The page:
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The magic is in the 360-degree hinge, which allows you to use your iPad in laptop form or bend it all the way around to any angle. The Crux360 is made entirely from matte black plastic. The only discernible differences between the Crux and the ClamCase are a cutout on the back, exposing the iPad’s back, and a few minor Crux flourishes sprinkled throughout.

The CruxSkunk recently completed a successful funding run on Kickstarter, exceeding its $90,000 goal to hit $248,615. It’s now in production and should be available in January. The $99 Crux360 has been out for a while already, and you have a chance to get one for free! How do you go about doing that? There are a few rules, so please read carefully; there will be a test.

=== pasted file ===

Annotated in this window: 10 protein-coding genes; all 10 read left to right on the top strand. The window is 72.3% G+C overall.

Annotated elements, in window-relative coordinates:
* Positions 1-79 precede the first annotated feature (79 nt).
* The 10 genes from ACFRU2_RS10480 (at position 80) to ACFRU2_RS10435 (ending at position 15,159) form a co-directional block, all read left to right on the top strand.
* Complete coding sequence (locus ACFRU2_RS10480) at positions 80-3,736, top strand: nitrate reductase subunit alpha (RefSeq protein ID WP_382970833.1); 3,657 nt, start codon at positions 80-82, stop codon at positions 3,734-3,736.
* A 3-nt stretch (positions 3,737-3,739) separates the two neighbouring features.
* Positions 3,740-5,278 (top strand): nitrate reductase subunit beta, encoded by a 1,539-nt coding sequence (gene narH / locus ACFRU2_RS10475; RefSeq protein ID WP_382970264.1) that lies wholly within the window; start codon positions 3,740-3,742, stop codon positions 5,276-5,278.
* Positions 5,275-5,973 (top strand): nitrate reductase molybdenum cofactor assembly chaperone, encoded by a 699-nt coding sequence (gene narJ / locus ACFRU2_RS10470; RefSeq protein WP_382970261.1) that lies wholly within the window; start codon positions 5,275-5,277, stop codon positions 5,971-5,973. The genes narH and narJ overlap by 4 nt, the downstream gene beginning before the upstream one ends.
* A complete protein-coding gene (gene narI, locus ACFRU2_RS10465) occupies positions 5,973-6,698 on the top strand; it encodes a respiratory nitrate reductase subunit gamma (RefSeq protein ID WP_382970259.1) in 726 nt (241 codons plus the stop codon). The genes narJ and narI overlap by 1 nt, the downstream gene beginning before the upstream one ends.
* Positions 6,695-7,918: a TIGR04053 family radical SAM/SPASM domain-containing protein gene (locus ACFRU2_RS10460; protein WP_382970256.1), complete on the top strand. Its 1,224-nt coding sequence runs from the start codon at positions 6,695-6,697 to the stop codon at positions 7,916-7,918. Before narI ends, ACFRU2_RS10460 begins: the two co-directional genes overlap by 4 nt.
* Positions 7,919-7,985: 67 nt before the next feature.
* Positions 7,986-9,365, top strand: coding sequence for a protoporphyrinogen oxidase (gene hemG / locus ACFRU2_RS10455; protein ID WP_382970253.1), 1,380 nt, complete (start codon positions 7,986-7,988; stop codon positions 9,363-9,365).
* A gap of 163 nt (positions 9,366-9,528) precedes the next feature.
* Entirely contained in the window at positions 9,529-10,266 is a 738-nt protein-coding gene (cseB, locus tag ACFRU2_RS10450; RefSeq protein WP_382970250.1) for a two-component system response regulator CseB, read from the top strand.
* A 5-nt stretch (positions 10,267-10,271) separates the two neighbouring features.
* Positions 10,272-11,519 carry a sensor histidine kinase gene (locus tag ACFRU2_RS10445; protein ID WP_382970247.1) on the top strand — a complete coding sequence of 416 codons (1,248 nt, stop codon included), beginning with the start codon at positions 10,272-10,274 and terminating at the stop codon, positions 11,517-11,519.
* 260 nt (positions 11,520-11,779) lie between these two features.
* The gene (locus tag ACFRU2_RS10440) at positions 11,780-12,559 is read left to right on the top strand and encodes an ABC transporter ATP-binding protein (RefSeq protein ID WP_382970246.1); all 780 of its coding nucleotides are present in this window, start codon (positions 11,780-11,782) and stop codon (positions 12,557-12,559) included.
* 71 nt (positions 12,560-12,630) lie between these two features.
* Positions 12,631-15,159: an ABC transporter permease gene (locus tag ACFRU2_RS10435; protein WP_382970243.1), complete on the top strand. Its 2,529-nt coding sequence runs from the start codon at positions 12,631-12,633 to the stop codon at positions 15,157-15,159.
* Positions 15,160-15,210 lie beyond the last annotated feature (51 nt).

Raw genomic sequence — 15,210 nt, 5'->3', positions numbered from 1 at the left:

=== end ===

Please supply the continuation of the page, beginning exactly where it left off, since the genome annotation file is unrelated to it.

Instead of island or chiclet style keys like we’ve seen on most other folio options, the Crux360’s keyboard is a faithful recreation of traditional sculpted keys with flat tops and slightly sloped sides. Even the proportions of the keys closely resemble those found on laptops like older ThinkPads. But where that style worked fine on full-sized setups, the Crux360’s keyboard is a bit too cramped for my taste. In testing, I had to keep my fingers tightly together to stay accurate, which proved to be less comfortable than my experience with the chiclet keys on the Logitech Ultrathin and Solar Keyboard Folio. After a day of use, though, I got acclimated to the keyboard and could type quickly and accurately. There’s also a dedicated row of Function keys for media control and commands like cut, copy, and paste.